half curly hair girl half straight hair lady

If there is one thing that really irks me about having curly hair it is the perception of it. Perception doesn’t come with an easy definition when put into practice, so in a way, I’ve chosen the most obscure curly girl rant possible, which is fitting for a woman who has curly (albeit wavy) hair herself.

My waves don’t come with easy definition, even when I put so many methods into practice. I can follow the Curly Girl method down to every last detail, I can sleep on satin pillowcases, I can co-wash, I can low-poo, I can do it all, but inevitably, one day, I will have a bad hair day. Frizz will form a halo around my head if the wind blows too hard, and my second day hair won’t always be better than my first. This doesn’t mean that my hair is unruly, however.

In my perception of straight hair, I do not actively determine that an out of place, coily cowlick ruins your ‘do and makes it unappealing to the masses. I would argue, though, that it probably does much more than a few frizzies on my head are bound to do. My perception of straight hair, while biased, is that those women also struggle with their own texture. I know many straight haired women who have desperately and unsuccessfully soaked their strands with curly products and sea salt ridden water to try and get some wave, curl or kink. I know that they also struggle with the hair that grows out of their head.

However, had I not been in the bathroom with them as they struggled, if I hadn’t seen them brush out tangles and try to achieve a sleek pony time and time again, I wouldn’t know that straight hair is also difficult. The perception of straight hair is that it is easy, tame and the starting point for so many beautiful hairstyles. The media pushes this image, the blogosphere often pushes this image and, more often than not, women with straight hair push this image. It is as if all the wavy, curly and kinky haired women of the world weren’t invited to some straight haired meeting in which they decided to forever lie about their struggles with their hair.

In the lack of negative limelight for straight hair, wavy, curly and kinky hair types have had to bear the unruly burden — at least the perception of it. That hasn’t been an easy road for us, but things are changing, and the perception of curly hair is taking on a positive light for women in the community, for products, for brands and even for companies that have long ignored curly clientele.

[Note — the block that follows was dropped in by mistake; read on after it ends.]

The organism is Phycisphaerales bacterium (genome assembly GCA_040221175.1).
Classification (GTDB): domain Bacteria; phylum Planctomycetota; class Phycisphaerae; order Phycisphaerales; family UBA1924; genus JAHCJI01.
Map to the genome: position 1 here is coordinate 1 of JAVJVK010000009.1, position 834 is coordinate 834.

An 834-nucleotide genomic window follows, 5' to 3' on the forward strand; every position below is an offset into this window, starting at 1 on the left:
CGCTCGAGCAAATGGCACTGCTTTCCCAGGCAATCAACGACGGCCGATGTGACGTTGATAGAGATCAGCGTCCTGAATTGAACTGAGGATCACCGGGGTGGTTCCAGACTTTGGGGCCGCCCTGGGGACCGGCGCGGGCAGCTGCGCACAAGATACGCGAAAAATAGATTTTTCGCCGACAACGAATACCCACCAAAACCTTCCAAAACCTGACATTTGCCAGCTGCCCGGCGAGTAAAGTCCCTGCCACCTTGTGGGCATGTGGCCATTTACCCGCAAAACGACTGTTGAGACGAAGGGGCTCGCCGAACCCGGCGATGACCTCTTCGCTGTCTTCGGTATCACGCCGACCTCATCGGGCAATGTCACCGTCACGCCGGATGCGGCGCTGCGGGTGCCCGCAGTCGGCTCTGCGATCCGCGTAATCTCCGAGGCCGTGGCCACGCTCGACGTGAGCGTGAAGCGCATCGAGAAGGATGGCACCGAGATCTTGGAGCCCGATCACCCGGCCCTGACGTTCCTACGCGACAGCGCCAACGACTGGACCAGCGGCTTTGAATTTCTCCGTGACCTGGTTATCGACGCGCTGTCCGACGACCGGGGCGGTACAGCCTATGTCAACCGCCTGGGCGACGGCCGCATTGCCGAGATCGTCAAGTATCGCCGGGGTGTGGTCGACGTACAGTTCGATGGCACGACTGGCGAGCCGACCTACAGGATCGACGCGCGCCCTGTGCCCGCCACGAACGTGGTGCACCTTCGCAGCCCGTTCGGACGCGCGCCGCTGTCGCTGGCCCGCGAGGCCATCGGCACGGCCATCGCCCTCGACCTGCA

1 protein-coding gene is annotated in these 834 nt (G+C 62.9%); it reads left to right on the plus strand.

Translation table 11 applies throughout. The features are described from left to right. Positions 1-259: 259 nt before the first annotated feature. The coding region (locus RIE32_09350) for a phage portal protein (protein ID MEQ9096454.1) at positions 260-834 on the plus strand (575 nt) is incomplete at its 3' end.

"It is as if all the wavy, curly and kinky haired women of the world weren’t invited to some straight haired meeting in which they decided to forever lie about their struggles with their hair, or from then on out, the lack there of."

But the game isn’t won yet. On March 1, The New York Times wrote the following: “Even the most self-accepting of curly-haired women continue to nurture one dream: a product that can be shampooed in or applied after showering that will magically straighten.”

The article in question is about formaldehyde straightening treatments and their negative effects. Or it should have been. Perception, however, changed the article, because what the writer wrote told a very different story about straightening treatments. Instead of highlighting their negative affects, she highlighted what she and those companies see as a self-conscious community of women consistently struggling to rid themselves of their unruly hair.

Perception can be the ultimate enemy or the ultimate companion. It is where I believe so many deep-rooted misunderstandings come from concerning wavy, curly and kinky hair. Perception, however, as undefined a word as it is, is privy to these two Oxford dictionary definitions:

  1. the ability to see, hear or become aware of something through the senses
  2. the way in which something is regarded, understood or interpreted

While the second definition has long been the way that this negative perception has revealed itself, as curly haired women, we know full and well that a new method can change the entire game. Why can’t hair perception come from our ability to use our senses to understand one another? Why isn’t hair perception more about touch, sight and communication (aka sound)?

Here is where we change the game ladies. Stop asking the why and start living the how. Perception is annoying, and Herbal Essences commercials make me want to throw my TV out the window (seriously, NO ONE shampoos like that – it isn’t healthy!). I have within me the power to change perception, and so do you.

Ghandi said it best: “Be the change you want to see in the world.” It isn’t necessarily easy, but when all of us join together and make perception more about connection and understanding than stereotypes and naming differences as “the other,” we can change the world. Truly this movement has the ability to empower women of all hair types – one curl at a time.

You have to believe in what you do in order to do it well, and I for one wholeheartedly believe in this. And on International Women’s Day, don’t you?